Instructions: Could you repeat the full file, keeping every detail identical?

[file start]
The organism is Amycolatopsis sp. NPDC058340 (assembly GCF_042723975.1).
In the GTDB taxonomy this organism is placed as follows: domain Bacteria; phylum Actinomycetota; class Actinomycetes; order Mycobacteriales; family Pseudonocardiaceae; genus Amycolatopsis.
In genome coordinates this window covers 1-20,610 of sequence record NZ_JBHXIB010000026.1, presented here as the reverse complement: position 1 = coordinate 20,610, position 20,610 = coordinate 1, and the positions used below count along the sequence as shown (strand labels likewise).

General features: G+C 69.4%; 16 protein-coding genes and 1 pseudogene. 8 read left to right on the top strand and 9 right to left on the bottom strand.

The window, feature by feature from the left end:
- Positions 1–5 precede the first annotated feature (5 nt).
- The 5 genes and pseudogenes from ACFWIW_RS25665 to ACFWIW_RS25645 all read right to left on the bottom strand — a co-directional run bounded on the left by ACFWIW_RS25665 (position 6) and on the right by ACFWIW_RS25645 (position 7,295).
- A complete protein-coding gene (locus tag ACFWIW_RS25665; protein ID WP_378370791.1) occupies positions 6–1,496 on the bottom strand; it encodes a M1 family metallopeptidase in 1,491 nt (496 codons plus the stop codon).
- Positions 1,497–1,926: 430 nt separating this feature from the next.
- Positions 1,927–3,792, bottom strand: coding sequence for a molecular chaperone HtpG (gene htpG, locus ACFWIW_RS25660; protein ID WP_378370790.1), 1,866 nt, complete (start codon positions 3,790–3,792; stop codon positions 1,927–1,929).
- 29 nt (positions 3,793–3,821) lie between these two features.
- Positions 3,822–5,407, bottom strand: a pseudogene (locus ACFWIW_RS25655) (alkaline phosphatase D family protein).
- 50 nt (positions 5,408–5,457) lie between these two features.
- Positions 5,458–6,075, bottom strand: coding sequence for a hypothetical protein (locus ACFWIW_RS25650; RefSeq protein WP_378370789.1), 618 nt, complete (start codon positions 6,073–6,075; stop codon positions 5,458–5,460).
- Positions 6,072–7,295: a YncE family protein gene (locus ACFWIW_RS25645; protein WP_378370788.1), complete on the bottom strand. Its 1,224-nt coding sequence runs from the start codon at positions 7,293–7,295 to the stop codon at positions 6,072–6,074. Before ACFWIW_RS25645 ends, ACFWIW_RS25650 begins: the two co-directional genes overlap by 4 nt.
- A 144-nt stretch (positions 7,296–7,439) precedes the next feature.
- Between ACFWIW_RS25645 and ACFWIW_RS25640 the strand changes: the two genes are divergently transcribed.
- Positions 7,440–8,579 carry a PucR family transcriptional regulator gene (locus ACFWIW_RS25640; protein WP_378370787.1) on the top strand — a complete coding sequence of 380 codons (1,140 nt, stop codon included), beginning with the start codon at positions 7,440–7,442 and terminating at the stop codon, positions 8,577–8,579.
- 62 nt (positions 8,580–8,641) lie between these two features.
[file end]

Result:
The organism is Amycolatopsis sp. NPDC058340 (assembly GCF_042723975.1).
In the GTDB taxonomy this organism is placed as follows: domain Bacteria; phylum Actinomycetota; class Actinomycetes; order Mycobacteriales; family Pseudonocardiaceae; genus Amycolatopsis.
In genome coordinates this window covers 1-20,610 of sequence record NZ_JBHXIB010000026.1, presented here as the reverse complement: position 1 = coordinate 20,610, position 20,610 = coordinate 1, and the positions used below count along the sequence as shown (strand labels likewise).

General features: G+C 69.4%; 16 protein-coding genes and 1 pseudogene. 8 read left to right on the top strand and 9 right to left on the bottom strand.

The window, feature by feature from the left end:
- Positions 1–5 precede the first annotated feature (5 nt).
- The 5 genes and pseudogenes from ACFWIW_RS25665 to ACFWIW_RS25645 all read right to left on the bottom strand — a co-directional run bounded on the left by ACFWIW_RS25665 (position 6) and on the right by ACFWIW_RS25645 (position 7,295).
- A complete protein-coding gene (locus tag ACFWIW_RS25665; protein ID WP_378370791.1) occupies positions 6–1,496 on the bottom strand; it encodes a M1 family metallopeptidase in 1,491 nt (496 codons plus the stop codon).
- Positions 1,497–1,926: 430 nt separating this feature from the next.
- Positions 1,927–3,792, bottom strand: coding sequence for a molecular chaperone HtpG (gene htpG, locus ACFWIW_RS25660; protein ID WP_378370790.1), 1,866 nt, complete (start codon positions 3,790–3,792; stop codon positions 1,927–1,929).
- 29 nt (positions 3,793–3,821) lie between these two features.
- Positions 3,822–5,407, bottom strand: a pseudogene (locus ACFWIW_RS25655) (alkaline phosphatase D family protein).
- 50 nt (positions 5,408–5,457) lie between these two features.
- Positions 5,458–6,075, bottom strand: coding sequence for a hypothetical protein (locus ACFWIW_RS25650; RefSeq protein WP_378370789.1), 618 nt, complete (start codon positions 6,073–6,075; stop codon positions 5,458–5,460).
- Positions 6,072–7,295: a YncE family protein gene (locus ACFWIW_RS25645; protein WP_378370788.1), complete on the bottom strand. Its 1,224-nt coding sequence runs from the start codon at positions 7,293–7,295 to the stop codon at positions 6,072–6,074. Before ACFWIW_RS25645 ends, ACFWIW_RS25650 begins: the two co-directional genes overlap by 4 nt.
- A 144-nt stretch (positions 7,296–7,439) precedes the next feature.
- Between ACFWIW_RS25645 and ACFWIW_RS25640 the strand changes: the two genes are divergently transcribed.
- Positions 7,440–8,579 carry a PucR family transcriptional regulator gene (locus ACFWIW_RS25640; protein WP_378370787.1) on the top strand — a complete coding sequence of 380 codons (1,140 nt, stop codon included), beginning with the start codon at positions 7,440–7,442 and terminating at the stop codon, positions 8,577–8,579.
- 62 nt (positions 8,580–8,641) lie between these two features.